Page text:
In the ensuing election, Gallagher chose to run for alderman rather than seeking a full term as mayor. This remains the only time in the city's history that a sitting mayor has run for alderman. He was elected, placing fifth of nine candidates. During this term he sat on committees involved in issues relating to finance, police and utilities (fire, water and light). He did not seek re-election in the election in December 1897. In December 1898 Gallagher ran for mayor, but was defeated by William S. Edmiston. He stayed out of politics until 1901, when he was elected to a two-year term as alderman. He was defeated in his re-election bid in 1903, placing fifth of nine candidates (the staggered two year aldermanic terms meant that only three of the council's six aldermen were elected each election). His last bid for office took place during the 1907 election, when he placed eleventh of twelve candidates in the aldermanic race.
In Edmonton, Gallagher resided in a "grand house" at 9902 111 Street, overlooking Edmonton's river valley. He also owned land referred to as Gallagher's Flats, later renamed Cloverdale. In 1888, he married Exilda Bourre, and with her adopted two children, Mary and Marie. Avidly involved in community affairs, Gallagher was a member and president of both the Edmonton Board of Trade (1898) and Edmonton Exhibition Association. He was a member of the Conservative Party of Alberta and president of the Liberal-Conservative Association of Strathcona, and was of the Roman Catholic faith. He was also a member of the Swine Breeders' Association, Edmonton Club, and Old Timers' Association. Upon his retirement from his meat business, he embarked on a 6-month trip to South America with his wife.
Death and legacy
Gallagher died at Edmonton on October 27, 1932. He was 77 years old, and was buried at the Edmonton Roman Catholic Cemetery after his funeral at St. Joachim's Church, where he was a parishioner. He was survived by his wife, one daughter and seven siblings.
Known as one of the most prominent men in Western Canada, Gallagher was widely praised for his successful business career. The 1912 publication, History of the province of Alberta, states the following:
In view of success to which Cornelius Gallagher has attained, it is but just to enter somewhat in detail concerning the plans and methods he has followed and the characteristics which he has manifested in an industrial and commercial career marked by consecutive progress. His business connections from the beginning continually broadened in their scope and importance and force of character and well developed talents have made in a power in the field of commercial, industrial and financial activity. In business affairs he is energetic, prompt, and notably reliable, while his social qualities have rendered him very popular. Tireless energy, keen perception, honesty of purpose, a genius for devising and executing the right thing at the right time, joined every-day common sense, are his chief characteristics.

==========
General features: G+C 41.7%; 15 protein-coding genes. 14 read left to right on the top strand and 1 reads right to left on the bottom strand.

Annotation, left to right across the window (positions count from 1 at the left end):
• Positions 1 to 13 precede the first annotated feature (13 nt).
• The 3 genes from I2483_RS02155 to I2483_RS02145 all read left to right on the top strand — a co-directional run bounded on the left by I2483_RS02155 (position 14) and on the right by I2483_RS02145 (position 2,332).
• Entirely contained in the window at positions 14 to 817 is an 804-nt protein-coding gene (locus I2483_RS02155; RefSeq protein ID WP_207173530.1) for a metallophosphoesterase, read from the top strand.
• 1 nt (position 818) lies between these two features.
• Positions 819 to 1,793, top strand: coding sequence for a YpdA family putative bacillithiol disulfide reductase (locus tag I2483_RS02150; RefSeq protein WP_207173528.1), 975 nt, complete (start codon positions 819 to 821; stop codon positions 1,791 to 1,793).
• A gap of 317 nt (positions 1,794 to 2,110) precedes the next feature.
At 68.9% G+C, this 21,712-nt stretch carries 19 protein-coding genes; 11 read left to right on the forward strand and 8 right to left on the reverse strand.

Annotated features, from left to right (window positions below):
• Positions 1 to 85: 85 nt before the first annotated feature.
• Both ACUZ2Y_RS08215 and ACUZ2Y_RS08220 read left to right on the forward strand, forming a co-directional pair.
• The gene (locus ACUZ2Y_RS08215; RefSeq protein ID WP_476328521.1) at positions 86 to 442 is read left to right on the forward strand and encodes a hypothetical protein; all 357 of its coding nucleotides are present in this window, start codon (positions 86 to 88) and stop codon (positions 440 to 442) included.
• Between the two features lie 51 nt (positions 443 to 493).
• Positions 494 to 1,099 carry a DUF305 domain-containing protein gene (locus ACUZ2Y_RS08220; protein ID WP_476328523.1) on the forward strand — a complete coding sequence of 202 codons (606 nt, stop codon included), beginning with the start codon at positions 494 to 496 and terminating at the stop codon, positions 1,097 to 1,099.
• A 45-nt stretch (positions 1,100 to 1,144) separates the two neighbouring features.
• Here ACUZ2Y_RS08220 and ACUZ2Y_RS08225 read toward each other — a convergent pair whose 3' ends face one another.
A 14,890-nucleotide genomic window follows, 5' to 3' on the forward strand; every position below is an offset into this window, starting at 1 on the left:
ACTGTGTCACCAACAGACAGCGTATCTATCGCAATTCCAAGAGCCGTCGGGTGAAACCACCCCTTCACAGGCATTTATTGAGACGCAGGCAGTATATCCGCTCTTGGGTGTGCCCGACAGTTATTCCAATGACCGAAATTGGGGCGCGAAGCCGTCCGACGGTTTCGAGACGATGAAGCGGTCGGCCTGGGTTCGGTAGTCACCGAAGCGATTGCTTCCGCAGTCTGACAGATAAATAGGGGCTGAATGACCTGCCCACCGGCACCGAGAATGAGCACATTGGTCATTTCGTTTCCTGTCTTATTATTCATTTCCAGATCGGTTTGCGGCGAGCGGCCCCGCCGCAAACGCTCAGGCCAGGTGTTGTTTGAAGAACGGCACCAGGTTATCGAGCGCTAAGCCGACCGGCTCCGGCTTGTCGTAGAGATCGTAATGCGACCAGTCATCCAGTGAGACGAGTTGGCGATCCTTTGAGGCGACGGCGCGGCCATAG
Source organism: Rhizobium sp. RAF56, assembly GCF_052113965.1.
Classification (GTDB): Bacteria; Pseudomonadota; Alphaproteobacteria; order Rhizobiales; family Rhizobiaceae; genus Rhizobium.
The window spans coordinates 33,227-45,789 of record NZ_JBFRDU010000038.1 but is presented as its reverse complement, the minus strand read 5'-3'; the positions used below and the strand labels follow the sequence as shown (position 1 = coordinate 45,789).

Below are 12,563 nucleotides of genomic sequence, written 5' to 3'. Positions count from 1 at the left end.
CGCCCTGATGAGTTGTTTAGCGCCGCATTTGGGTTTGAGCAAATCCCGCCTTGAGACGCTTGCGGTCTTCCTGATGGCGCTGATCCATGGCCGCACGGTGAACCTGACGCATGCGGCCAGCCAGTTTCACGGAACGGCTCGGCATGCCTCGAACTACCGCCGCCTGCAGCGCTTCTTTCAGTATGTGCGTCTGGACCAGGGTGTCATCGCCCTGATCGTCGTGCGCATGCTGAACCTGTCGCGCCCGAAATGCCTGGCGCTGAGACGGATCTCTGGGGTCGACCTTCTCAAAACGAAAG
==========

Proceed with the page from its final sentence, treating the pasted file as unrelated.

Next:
- MacRae 1912, p. 725
- Henderson's directory of the City of Winnipeg and incorporated towns of Manitoba. Winnipeg Directory Publishing Co. 1883. Retrieved February 5, 2014.
- "Mr. Gallagher". The Edmonton Bulletin. Edmonton, Alberta. December 7, 1907. p. 10. Retrieved February 5, 2014.
- "Town Council". The Edmonton Bulletin. Edmonton, Alberta. January 4, 1894. p. 2. Retrieved February 6, 2014.
- Parmelee, C. H. (1901), Sessional Papers of the Parliament of the Dominion of Canada, 12, Ottawa, Ontario: Parliament of Canada, retrieved February 6, 2014
- Herzog, Lawrence (2012). "Edmonton's Lost Packing Plants". Edmonton Heritage Council. Retrieved February 5, 2014.
- Legal 1914, p. 148
- Herzog, Lawrence (June 11, 2009). "Edmonton's 19th Century Mayors". Real Estate Weekly. Retrieved January 11, 2016.
- City of Edmonton, Election Results 1892–1944, Edmonton, Alberta, archived from the original on September 4, 2013, retrieved February 5, 2014
- "Town Council". The Edmonton Bulletin. Edmonton, Alberta. January 19, 1893. p. 7. Retrieved February 6, 2014.
- Perry & Footz 2006, p. 188
- "Presbyterian Concert". The Edmonton Bulletin. Edmonton, Alberta. October 19, 1896. p. 1. Retrieved February 6, 2014.
- City of Edmonton, City of Edmonton History, Edmonton, Alberta: edmonton.ca, archived from the original on March 10, 2014, retrieved February 5, 2014
- "Local". The Edmonton Bulletin. Edmonton, Alberta. October 26, 1896. p. 1. Retrieved February 6, 2014.
- Turchansky, Ray (June 21, 1996). "Hockey treasure trove; Documents a window on game's past". Edmonton Journal. Edmonton, Alberta. p. C3.
- "Town Council". Edmonton Bulletin. Edmonton, Alberta. January 7, 1897. p. 4. Retrieved February 6, 2014.
- Herzog, Lawrence (July 17, 2003). "The Flats Named for Gallagher". Real Estate Weekly. Retrieved January 11, 2016.
- "Musty Papers Recall Early Days of Board of Trade". Edmonton Bulletin. Edmonton, Alberta. January 12, 1911. p. 1. Retrieved February 10, 2014.
- "Political Meeting". The Edmonton Bulletin. Edmonton, Alberta. January 8, 1900. p. 2. Retrieved February 6, 2014.
- "Dairy, Poultry & Swine Breeders' Association". The Wetaskiwin Times. Wetaskiwin, Alberta. March 26, 1903. p. 5. Retrieved February 6, 2014.
- "Mr. Cornelius Gallagher". The Edmonton Bulletin. November 1, 1932.
- "In the Realm of Women". Edmonton Bulletin. Edmonton, Alberta. November 1, 1912. p. 3. Retrieved February 6, 2014.
- MacRae 1912, p. 724
- MacLean, Mairi (September 23, 2004). "Breathing Room: Private sanctuary in public spaces: Gallagher Park, Cloverdale". Edmonton Journal. Edmonton, Alberta. p. F1.
- Aubrey 2004, p. 111
- Aubrey, Merrily K. (2004), Naming Edmonton: From Ada to Zoie, Edmonton, Alberta: University of Alberta, ISBN 978-0-88864-423-7
- Legal, Emile Joseph (1914), Short sketches of the history of the Catholic churches and missions in central Alberta, Winnipeg, Manitoba: West Canada Publishing
- MacRae, Archibald Oswald (1912), History of the province of Alberta, 2, Calgary, Alberta: Western Canada History Co
- Perry, Sandra E.; Footz, Valerie L. (2006), A Higher Duty : Speakers of the Legislative Assemblies of the North-West Territories and Alberta, 1888–2005, Edmonton, Alberta: Legislative Assembly of Alberta, ISBN 0-9689217-3-6